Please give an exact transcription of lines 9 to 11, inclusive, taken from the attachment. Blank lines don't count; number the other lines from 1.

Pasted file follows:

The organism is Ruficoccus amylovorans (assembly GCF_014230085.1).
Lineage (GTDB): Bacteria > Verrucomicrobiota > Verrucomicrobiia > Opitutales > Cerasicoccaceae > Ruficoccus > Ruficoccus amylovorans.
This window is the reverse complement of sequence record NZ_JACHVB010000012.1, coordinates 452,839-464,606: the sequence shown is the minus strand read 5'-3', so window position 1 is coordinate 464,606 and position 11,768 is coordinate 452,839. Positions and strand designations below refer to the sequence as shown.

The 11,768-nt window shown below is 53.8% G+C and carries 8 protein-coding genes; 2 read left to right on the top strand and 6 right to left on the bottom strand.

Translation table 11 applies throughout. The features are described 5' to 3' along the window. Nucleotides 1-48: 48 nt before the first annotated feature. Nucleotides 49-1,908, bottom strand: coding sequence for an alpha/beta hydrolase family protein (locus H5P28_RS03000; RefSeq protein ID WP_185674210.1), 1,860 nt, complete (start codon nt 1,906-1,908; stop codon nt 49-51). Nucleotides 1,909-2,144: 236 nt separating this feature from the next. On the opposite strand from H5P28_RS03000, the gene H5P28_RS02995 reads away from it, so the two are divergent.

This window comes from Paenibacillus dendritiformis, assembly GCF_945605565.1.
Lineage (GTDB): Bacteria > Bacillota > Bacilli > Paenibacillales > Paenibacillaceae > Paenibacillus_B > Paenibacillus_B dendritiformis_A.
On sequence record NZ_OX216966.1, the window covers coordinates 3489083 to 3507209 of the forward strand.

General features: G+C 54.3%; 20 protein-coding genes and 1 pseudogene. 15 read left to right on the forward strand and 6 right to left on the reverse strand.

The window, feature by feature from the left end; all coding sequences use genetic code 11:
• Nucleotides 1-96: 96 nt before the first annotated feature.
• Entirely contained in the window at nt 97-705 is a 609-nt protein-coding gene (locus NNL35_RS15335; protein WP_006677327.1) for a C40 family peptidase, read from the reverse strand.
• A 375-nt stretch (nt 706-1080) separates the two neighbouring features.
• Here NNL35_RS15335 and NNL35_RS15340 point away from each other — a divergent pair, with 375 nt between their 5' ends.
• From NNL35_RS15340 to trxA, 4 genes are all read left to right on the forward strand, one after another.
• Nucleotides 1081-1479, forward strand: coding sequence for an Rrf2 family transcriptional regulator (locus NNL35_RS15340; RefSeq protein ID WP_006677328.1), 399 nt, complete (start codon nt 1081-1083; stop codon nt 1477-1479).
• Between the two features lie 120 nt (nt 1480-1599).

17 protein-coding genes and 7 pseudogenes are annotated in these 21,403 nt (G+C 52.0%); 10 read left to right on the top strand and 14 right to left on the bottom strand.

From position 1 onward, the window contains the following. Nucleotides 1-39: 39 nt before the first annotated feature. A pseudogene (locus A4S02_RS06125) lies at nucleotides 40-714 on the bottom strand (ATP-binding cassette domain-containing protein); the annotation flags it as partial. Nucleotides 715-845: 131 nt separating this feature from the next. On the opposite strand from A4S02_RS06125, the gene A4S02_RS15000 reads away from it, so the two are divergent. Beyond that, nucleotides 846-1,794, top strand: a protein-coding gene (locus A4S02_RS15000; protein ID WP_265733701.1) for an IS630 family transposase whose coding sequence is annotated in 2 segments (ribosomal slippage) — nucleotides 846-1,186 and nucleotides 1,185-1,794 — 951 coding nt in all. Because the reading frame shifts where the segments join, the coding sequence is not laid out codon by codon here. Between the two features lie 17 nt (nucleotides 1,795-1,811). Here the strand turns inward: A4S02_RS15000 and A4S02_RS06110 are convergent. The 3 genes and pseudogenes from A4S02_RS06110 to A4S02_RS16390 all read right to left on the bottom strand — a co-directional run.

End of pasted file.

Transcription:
General features: G+C 54.3%; 20 protein-coding genes and 1 pseudogene. 15 read left to right on the forward strand and 6 right to left on the reverse strand.

The window, feature by feature from the left end; all coding sequences use genetic code 11:
• Nucleotides 1-96: 96 nt before the first annotated feature.